Nuclear Detonations

A time lapse youtube video of locations of nuclear detonations on Earth (all but a couple, of course, being tests).  There are far more than I would have guessed.  Had you given me an over-under of 2000, I would have surely taken the under.  And been wrong.

I can't vouch for the accuracy of this, of course.  May be they are counting a test differently than I would.

  • Henry Bowman

    Saw this a couple of years ago; it was rather cool. I'm pretty sure it is accurate. You can find a vast trove of nuclear weapons-related information at Johnston's Archive - Nuclear Weapons, which is a subset of Johnston's Archive. There is even a KML file showing the locations of all the tests, including the high-altitude tests.

  • Hugh

    There was one flash in the video in the gulf of mexico during the 60s. Anyone know what that's about?

  • IgotBupkis, President, United Anarchist Society

    I don't recall what my own "number" was before you wrote this, but I *think* 2k does not surprise me. There were a hell of a lot more in the past that were above ground (now controlled by the test-ban treaty to "prefer" underground testing). It's not really that many, if you think about it -- you have seven nations -- USA, USSR, France, UK, China, India, Pakistan -- if they each did only 10 in the initial development process, that would be 70 or so. If you assumed 2100, that would be only an average of 300 apiece, hardly a huge number of tests for different designs.

    In addition, South Africa (formerly), Israel (almost certainly) and South Korea and Japan (nominally) have been deemed fully capable of becoming nuclear powers at will. Add to that North Korea as the eighth undisputed Nuke Nation.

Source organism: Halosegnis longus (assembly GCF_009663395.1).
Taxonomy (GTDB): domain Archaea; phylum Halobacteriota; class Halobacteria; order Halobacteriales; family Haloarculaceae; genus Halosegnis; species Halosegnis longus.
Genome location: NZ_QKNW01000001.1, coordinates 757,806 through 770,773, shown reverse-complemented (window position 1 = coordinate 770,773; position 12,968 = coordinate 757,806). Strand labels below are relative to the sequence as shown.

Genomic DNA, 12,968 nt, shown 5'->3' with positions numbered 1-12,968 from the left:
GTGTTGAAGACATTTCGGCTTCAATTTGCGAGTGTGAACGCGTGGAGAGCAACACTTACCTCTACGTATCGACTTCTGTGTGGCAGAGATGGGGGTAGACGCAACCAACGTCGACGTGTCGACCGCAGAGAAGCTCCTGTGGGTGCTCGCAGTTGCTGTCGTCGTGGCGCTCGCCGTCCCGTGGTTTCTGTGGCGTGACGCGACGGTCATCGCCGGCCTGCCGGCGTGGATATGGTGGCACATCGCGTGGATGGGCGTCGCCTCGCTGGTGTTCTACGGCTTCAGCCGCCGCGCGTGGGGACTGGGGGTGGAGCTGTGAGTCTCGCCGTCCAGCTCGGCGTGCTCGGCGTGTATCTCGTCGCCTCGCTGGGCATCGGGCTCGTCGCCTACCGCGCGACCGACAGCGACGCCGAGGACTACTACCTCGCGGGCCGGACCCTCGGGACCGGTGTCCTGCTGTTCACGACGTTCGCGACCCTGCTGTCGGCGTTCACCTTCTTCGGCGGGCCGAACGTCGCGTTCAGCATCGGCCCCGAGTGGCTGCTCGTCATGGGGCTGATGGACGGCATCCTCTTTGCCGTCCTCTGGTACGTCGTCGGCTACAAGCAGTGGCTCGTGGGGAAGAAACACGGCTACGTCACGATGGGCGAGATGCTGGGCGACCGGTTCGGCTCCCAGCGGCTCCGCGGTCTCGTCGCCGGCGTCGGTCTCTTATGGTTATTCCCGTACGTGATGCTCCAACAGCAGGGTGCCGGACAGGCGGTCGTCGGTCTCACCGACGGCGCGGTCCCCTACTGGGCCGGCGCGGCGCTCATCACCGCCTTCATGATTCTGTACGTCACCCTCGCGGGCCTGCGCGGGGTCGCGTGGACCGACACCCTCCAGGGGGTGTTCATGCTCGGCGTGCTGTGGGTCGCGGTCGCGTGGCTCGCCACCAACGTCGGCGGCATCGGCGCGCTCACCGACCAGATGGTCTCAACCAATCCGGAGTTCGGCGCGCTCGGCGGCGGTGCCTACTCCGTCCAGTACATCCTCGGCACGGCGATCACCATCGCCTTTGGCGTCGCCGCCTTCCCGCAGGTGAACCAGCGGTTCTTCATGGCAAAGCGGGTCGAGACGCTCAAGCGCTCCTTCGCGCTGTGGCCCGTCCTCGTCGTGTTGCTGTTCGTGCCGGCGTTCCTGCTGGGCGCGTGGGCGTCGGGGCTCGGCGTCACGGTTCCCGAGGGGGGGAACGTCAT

While I believe the chances of a nuclear weapons detonation to be higher than ever (much of that thanks to The Big 0), there is pretty close to no chance of any kind that there is likely to be a planet-destroying widespread exchange of weapons anytime in the immediate future.

    I found Harlan Ellison's observation, made on Nightline on the 45th anniversary of Hiroshima (now more than 15 years past) to be... interesting.

    He pointed out that it was a hopeful sign that we'd backed off and NOT used weapons. And the reason why we'd not used these weapons was that, far from them being "immoral", they were actually highly moral weapons, much more so than others. For the first time since kings stopped riding into battle at the head of their armies, it had once more become the case that the brunt of the impact of the weapons would be borne by those whose choice it was to use those weapons. The mere plebes, hey, they'd lose their lives and families. The Rich Bastards, though, stood to lose not only lives, but all their wealth and power in addition. And THAT, dear readers, is why these weapons were never used. And why Islam's possession is a grave danger, since they imagine they can do so with impunity, that Allah will rescue them from the results of their failures. There IS no "downside" to the use of nuclear weapons to them.

  • GoneWithTheWind

    I would be willing to make a bet right now that we will see nuclear weapons used again in the next five years.

  • Henry Bowman

    @Hugh,

    There have been no nuclear detonations in the Gulf of Mexico. However, there were two in southern Mississippi in the 60s: Salmon (1964) and Sterling (1966), both detonated in the same salt dome (they were decoupling experiments). The location was about 135 km NNE of New Orleans.

  • ErisGuy

    The Cold War: the only war fought and won by dropping nuclear weapons on one's own country.